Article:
“Jail is very difficult. Nobody can say jail it is easy but there was always that knowledge that while you are suffering, you are protected. No policeman will come and start shooting at us and it was our comrades outside prison who were at the coalface of the struggle, waging a war.

“One can have all the wealth in the world, but if you don’t have dignity you can’t be a fully functioning human being.”

Although he has been very calm throughout the interview, there’s a noticeable change in Kathrada’s tone and he gets a little irate when I ask him what he thinks of young people who don’t see a reason to vote.

He feels strongly that while South Africa is still faced with many challenges such as poverty and unemployment, 1994 brought many material gains and life, according to Kathrada, has improved significantly for many South Africans.

“When you vote, you choose a government that you believe will address your needs. I believe it is silly to say you will not vote for one reason or the other. It is silly.

“There are many things that we can be proud of. More than 2.5 million houses have been built, over 80 percent of those houses are electrified and water is available in the majority of houses.”

While noting the progress made since 1994, Kathrada lays emphasis on the fact that while 20 years is probably a lot in the life of a human being, it’s not much in the life of a nation.

“We have got challenges ahead of us. The challenge is no more apartheid, the main challenges are hunger, poverty and unemployment, disease, education, health – those are our challenges.”

Kathrada has published three books. In 1999, he published Letters from Robben Island; in 2004, he published Memoirs and in 2005 he published A Free Mind: Ahmed Kathrada’s Notebook from Robben Island.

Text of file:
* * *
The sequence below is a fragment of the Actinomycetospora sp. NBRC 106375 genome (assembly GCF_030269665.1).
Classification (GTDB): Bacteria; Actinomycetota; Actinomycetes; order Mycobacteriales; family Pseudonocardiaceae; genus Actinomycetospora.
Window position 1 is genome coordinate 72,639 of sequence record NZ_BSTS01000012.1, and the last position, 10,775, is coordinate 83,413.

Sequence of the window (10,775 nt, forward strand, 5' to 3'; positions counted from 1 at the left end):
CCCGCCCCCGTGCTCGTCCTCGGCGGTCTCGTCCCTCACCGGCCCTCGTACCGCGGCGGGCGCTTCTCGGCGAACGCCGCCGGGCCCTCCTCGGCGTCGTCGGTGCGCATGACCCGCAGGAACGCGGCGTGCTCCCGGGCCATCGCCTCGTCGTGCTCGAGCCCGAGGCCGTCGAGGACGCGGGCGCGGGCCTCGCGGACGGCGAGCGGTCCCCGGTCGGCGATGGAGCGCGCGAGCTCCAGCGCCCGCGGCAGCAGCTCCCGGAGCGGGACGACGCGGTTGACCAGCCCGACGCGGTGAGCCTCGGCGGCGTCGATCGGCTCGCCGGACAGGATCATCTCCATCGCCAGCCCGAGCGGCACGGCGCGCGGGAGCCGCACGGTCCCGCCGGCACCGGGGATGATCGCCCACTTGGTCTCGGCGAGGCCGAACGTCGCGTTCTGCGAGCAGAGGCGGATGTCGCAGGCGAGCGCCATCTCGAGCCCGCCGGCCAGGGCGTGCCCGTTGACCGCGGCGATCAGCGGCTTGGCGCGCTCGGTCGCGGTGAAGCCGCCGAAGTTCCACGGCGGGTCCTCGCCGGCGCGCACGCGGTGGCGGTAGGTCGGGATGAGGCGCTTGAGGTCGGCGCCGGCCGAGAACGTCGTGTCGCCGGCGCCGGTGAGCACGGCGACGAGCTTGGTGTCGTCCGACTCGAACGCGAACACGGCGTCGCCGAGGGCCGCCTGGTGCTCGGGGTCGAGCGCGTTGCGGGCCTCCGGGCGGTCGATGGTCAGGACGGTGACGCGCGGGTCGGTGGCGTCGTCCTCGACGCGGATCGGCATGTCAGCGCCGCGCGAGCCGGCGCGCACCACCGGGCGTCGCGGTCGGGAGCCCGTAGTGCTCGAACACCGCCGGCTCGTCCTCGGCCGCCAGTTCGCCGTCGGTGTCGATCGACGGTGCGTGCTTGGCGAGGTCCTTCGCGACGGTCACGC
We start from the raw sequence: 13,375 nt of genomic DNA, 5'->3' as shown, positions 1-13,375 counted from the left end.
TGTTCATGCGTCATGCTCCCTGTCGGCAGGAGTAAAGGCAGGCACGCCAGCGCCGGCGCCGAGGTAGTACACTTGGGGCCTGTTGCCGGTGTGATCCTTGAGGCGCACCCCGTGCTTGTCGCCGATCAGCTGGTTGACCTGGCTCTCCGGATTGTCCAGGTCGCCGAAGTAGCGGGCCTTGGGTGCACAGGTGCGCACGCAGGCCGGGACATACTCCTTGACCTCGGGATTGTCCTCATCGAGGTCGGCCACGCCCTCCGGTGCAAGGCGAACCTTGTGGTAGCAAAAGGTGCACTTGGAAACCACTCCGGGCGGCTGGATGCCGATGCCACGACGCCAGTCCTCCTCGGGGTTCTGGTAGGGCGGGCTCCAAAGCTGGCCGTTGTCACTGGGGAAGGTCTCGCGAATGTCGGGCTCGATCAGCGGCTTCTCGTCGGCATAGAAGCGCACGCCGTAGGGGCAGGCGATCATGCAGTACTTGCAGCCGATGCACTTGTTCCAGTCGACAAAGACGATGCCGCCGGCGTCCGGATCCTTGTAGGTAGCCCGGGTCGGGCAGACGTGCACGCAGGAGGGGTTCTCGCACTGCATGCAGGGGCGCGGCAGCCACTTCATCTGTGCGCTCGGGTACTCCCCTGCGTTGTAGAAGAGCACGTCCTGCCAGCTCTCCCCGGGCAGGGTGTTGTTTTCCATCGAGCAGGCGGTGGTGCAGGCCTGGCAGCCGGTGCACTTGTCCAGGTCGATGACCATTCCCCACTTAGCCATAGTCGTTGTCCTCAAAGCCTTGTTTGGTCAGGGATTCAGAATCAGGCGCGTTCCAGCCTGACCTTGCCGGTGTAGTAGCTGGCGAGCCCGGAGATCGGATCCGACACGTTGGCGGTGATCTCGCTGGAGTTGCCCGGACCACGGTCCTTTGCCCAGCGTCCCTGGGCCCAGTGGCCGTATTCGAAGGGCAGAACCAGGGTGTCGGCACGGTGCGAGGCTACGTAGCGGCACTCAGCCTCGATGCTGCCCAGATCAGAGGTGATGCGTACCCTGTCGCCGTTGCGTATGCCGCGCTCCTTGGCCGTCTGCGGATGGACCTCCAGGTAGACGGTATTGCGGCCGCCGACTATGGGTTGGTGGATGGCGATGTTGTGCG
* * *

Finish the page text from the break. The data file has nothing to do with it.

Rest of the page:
This veteran says the end of the second decade off freedom presents an ideal opportunity to mobilise society to tackle these challenges.

“The message young people need to know is that with freedom, comes responsibility. They have a responsibility to their parents and the country. Their responsibility is to take advantage of the universities that we have because we are short of skills.

“If young people don’t take part in the democratic process of the country and the future goes wrong, they are going to be blamed. So it is their responsibility to vote. It’s in their own interest and that of their children. They have to vote,” he emphasises.

For veteran Andrew Mlangeni, the strides made in the last nineteen years of democracy in the country ought to be celebrated more.

For this trialist, who is the patron of the June and Andrew Mlangeni Foundation, which supports charity work, it seems retirement is not an option. The 87-year-old has been a Member of Parliament since 1994. For him, as he puts it, it is a service to the nation, more than a duty.

“We have done a great deal to ensure that we change the situation of our people and that we ensure equality for all – black and white. In the last 19 years of our democracy, a lot has been done and some people don’t realise that,” says Mlangeni.

“One should never apologise for the fact that several millions of houses have been built since 1994 and tap water and sanitation is available to many… there are challenges no doubt but there are successes too.”

However, he is quick to raise concerns about the structure of the economy of the country which he says is limiting the growth of the previously disadvantaged groups.

So what should be done to undo the economic imbalances? Mlangeni reckons the strategy should be ensuring that the economy grows and amendments are made to laws that seek to address economic imbalances of the past.

“It’s a challenge. And another issue is that our population is growing faster than the economy and we are unable to address the issue of unemployment at a reasonable speed,” he says.

As I left that momentous occasion, I could not help but feel infected with the vigour, passion and courage those veterans had 50 years ago. And in all of them, that spirit still lives on. –